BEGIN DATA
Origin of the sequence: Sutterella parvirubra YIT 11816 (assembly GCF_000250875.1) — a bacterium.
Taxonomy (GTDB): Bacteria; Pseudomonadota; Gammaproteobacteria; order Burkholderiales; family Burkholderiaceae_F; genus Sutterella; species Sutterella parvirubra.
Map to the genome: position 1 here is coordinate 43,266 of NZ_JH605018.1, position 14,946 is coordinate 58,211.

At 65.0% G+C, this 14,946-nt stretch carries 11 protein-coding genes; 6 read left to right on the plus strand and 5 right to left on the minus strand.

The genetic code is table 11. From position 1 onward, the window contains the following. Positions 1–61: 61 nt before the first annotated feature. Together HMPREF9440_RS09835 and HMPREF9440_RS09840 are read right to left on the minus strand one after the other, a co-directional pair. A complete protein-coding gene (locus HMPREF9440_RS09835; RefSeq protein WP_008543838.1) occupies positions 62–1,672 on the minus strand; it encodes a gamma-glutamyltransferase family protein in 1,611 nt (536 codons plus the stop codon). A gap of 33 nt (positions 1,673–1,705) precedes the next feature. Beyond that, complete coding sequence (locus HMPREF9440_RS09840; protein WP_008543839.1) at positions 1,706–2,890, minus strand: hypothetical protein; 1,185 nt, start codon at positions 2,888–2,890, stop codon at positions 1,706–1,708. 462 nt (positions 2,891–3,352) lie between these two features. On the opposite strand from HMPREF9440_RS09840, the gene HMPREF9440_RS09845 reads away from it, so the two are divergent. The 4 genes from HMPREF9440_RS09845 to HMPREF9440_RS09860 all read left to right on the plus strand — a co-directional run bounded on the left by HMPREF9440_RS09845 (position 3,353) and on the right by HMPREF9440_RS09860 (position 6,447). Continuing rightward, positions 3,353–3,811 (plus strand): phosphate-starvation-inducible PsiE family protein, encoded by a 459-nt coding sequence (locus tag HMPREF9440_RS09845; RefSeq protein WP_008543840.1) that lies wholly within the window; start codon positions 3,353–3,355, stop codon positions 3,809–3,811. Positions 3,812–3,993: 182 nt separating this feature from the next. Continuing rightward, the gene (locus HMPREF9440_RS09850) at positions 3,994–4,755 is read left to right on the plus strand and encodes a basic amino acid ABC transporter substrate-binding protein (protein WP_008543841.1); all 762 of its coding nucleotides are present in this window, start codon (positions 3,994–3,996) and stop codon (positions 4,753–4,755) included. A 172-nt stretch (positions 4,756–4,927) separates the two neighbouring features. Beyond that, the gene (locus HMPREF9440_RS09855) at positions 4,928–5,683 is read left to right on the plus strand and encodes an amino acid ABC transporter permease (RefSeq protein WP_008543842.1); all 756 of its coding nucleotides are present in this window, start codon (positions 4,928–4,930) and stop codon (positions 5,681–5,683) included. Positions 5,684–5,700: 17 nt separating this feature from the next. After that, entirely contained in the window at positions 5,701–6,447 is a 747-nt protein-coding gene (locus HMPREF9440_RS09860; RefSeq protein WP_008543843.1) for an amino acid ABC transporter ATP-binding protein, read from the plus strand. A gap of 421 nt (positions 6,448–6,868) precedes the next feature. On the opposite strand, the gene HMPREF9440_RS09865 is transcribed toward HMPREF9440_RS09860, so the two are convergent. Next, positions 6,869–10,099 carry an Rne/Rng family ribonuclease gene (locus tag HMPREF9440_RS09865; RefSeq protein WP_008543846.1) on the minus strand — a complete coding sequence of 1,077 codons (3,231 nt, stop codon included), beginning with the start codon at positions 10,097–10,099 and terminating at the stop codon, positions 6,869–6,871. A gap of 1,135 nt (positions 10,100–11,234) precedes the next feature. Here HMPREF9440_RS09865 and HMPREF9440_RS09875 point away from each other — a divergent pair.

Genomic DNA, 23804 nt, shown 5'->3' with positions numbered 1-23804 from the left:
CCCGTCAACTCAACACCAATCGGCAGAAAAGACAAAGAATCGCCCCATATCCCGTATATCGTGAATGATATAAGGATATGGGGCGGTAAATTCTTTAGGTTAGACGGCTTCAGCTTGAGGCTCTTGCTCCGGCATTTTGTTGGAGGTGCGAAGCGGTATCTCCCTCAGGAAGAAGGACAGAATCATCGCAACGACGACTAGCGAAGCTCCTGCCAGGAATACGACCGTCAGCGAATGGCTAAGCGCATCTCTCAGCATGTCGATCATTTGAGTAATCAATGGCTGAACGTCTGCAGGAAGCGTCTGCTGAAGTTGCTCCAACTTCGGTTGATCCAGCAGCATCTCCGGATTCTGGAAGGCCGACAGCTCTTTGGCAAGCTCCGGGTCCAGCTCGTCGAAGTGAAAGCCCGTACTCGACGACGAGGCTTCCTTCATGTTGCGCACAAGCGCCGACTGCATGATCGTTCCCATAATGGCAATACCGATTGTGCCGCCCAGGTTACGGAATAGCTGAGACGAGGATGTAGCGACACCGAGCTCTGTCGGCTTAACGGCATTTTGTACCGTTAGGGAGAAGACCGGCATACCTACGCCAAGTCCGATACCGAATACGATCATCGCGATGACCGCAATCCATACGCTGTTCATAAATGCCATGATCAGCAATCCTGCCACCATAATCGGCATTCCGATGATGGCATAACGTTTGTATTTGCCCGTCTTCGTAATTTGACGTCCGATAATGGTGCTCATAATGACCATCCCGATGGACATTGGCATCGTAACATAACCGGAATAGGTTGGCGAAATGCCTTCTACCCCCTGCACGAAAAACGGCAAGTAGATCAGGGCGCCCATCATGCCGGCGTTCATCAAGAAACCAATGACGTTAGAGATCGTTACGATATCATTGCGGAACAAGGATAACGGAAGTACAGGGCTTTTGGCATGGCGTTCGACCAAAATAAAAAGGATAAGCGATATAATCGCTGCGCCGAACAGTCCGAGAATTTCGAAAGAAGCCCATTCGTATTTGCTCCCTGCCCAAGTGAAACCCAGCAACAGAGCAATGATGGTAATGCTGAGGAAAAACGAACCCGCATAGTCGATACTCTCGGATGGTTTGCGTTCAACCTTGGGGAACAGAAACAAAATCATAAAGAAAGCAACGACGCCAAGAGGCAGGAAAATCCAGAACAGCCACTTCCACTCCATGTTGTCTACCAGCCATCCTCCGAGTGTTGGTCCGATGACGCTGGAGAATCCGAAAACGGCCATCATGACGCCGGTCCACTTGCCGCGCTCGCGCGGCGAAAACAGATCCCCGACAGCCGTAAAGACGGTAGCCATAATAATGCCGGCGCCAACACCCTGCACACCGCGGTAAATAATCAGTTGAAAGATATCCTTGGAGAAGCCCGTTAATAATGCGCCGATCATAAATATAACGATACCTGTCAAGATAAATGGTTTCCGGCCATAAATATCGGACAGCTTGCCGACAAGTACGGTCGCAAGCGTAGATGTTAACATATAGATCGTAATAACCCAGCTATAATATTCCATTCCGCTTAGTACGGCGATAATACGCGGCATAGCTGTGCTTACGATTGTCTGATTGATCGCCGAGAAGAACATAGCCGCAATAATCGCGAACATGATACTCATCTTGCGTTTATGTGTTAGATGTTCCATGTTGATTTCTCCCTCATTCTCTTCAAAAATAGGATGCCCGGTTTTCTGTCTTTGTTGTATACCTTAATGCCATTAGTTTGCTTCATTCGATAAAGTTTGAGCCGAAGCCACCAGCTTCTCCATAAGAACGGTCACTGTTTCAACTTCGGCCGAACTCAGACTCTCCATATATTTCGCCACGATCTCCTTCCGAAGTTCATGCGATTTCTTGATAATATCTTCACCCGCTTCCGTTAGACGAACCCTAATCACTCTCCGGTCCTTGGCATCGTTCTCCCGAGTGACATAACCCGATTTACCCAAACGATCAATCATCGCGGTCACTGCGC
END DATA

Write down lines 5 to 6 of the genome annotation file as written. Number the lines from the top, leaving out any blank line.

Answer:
The genetic code is table 11. From position 1 onward, the window contains the following. Positions 1–61: 61 nt before the first annotated feature. Together HMPREF9440_RS09835 and HMPREF9440_RS09840 are read right to left on the minus strand one after the other, a co-directional pair. A complete protein-coding gene (locus HMPREF9440_RS09835; RefSeq protein WP_008543838.1) occupies positions 62–1,672 on the minus strand; it encodes a gamma-glutamyltransferase family protein in 1,611 nt (536 codons plus the stop codon). A gap of 33 nt (positions 1,673–1,705) precedes the next feature. Beyond that, complete coding sequence (locus HMPREF9440_RS09840; protein WP_008543839.1) at positions 1,706–2,890, minus strand: hypothetical protein; 1,185 nt, start codon at positions 2,888–2,890, stop codon at positions 1,706–1,708. 462 nt (positions 2,891–3,352) lie between these two features. On the opposite strand from HMPREF9440_RS09840, the gene HMPREF9440_RS09845 reads away from it, so the two are divergent. The 4 genes from HMPREF9440_RS09845 to HMPREF9440_RS09860 all read left to right on the plus strand — a co-directional run bounded on the left by HMPREF9440_RS09845 (position 3,353) and on the right by HMPREF9440_RS09860 (position 6,447). Continuing rightward, positions 3,353–3,811 (plus strand): phosphate-starvation-inducible PsiE family protein, encoded by a 459-nt coding sequence (locus tag HMPREF9440_RS09845; RefSeq protein WP_008543840.1) that lies wholly within the window; start codon positions 3,353–3,355, stop codon positions 3,809–3,811. Positions 3,812–3,993: 182 nt separating this feature from the next. Continuing rightward, the gene (locus HMPREF9440_RS09850) at positions 3,994–4,755 is read left to right on the plus strand and encodes a basic amino acid ABC transporter substrate-binding protein (protein WP_008543841.1); all 762 of its coding nucleotides are present in this window, start codon (positions 3,994–3,996) and stop codon (positions 4,753–4,755) included. A 172-nt stretch (positions 4,756–4,927) separates the two neighbouring features. Beyond that, the gene (locus HMPREF9440_RS09855) at positions 4,928–5,683 is read left to right on the plus strand and encodes an amino acid ABC transporter permease (RefSeq protein WP_008543842.1); all 756 of its coding nucleotides are present in this window, start codon (positions 4,928–4,930) and stop codon (positions 5,681–5,683) included. Positions 5,684–5,700: 17 nt separating this feature from the next. After that, entirely contained in the window at positions 5,701–6,447 is a 747-nt protein-coding gene (locus HMPREF9440_RS09860; RefSeq protein WP_008543843.1) for an amino acid ABC transporter ATP-binding protein, read from the plus strand. A gap of 421 nt (positions 6,448–6,868) precedes the next feature. On the opposite strand, the gene HMPREF9440_RS09865 is transcribed toward HMPREF9440_RS09860, so the two are convergent. Next, positions 6,869–10,099 carry an Rne/Rng family ribonuclease gene (locus tag HMPREF9440_RS09865; RefSeq protein WP_008543846.1) on the minus strand — a complete coding sequence of 1,077 codons (3,231 nt, stop codon included), beginning with the start codon at positions 10,097–10,099 and terminating at the stop codon, positions 6,869–6,871. A gap of 1,135 nt (positions 10,100–11,234) precedes the next feature. Here HMPREF9440_RS09865 and HMPREF9440_RS09875 point away from each other — a divergent pair.

Genomic DNA, 23804 nt, shown 5'->3' with positions numbered 1-23804 from the left: